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Virtual safaris show animals emboldened by lockdown in S.African game parks

Virtual safaris show animals emboldened by lockdown in S.African game parks

South Africa

WildEarth, an innovative daily live stream, provides viewers with an interactive view of an African game reserve experience in the comfort of one’s home.

Hosted by experienced guides, viewers get the chance to ask questions about what is happening on screen.

A vehicle stands in the background, live streaming the scene for thousands of people watching the animals from the comfort of their homes.

“Since the lockdown occurred we’ve seen an amazing explosion in our audiences. Across the board we’ve seen a tripling of our audiences per safari. So literally overnight, somewhere around the end of March it went three times bigger. But more specifically we’ve seen a massive rise in the South African audience,” said Graham Wallington, CEO of WildEarth.

As the number of viewers tripled over the last days of March, Wallington noted that the audience typically Americans were increasing from South Africa.

The orange nation is almost two weeks into a 21-day lockdown meant to halt the spread of COVID-19.

The country is the worst-affected in Africa, with more than 1,700 infections recorded so far including 13 deaths.

“We have two vehicles out n Djuma Game Reserve and one vehicle out at Ngala Private Reserve. And on each of these vehicles we have one expert qualified experienced guide that’s driving the vehicle, answering the questions and finding us the animals. And then at the same time, behind the guy we have a camera operator,” Wallington added.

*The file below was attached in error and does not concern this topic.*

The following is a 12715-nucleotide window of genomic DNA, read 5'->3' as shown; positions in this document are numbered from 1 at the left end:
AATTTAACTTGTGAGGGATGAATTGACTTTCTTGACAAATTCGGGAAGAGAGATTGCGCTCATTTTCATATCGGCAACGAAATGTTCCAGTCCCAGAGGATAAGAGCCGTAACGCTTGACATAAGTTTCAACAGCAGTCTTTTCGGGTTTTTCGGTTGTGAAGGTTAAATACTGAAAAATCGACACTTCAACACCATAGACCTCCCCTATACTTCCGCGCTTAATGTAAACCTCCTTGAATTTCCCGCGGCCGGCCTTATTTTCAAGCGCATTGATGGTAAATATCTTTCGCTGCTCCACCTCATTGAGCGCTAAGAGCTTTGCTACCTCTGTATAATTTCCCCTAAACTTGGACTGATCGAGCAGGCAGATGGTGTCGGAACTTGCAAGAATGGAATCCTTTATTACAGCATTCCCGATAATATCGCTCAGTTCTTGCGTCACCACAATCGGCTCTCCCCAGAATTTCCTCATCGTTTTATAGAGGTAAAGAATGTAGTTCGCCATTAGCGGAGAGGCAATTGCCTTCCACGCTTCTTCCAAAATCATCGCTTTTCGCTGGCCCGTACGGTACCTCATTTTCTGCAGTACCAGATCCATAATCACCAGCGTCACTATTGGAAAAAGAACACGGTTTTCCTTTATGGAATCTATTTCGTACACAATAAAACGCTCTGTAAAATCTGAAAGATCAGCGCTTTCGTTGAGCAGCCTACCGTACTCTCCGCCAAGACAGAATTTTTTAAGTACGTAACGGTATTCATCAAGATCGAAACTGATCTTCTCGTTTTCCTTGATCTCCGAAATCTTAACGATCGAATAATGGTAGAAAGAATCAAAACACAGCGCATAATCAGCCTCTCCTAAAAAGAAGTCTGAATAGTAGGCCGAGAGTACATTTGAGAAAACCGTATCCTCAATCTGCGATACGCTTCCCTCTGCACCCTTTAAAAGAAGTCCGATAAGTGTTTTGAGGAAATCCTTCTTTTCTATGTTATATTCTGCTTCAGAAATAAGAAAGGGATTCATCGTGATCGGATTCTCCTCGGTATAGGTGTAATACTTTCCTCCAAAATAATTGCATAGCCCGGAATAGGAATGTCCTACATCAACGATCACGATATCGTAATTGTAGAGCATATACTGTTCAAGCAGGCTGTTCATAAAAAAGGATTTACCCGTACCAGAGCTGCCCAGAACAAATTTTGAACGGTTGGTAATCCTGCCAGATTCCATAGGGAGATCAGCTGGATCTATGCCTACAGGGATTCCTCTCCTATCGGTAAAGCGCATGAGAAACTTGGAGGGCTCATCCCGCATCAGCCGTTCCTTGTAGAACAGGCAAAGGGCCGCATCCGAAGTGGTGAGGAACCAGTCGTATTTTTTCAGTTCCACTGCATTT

WildEarth operates from two vehicles in two private game reserves bordering the internationally famous Kruger National Park.

Guides take viewers along for a virtual game drive finding wildlife and sharing facts about animals

“We’ve noticed for example, we’ve had hunting dogs coming into our area, wild dogs coming in and hunting, almost every day, which is unheard of. And it’s because there’s no one else there and they’ve got the run of the place for themselves,” Wallington said.

The cameras are positioned at the back of the vehicles, where passengers would usually be seated, in order to create a real-life experience.

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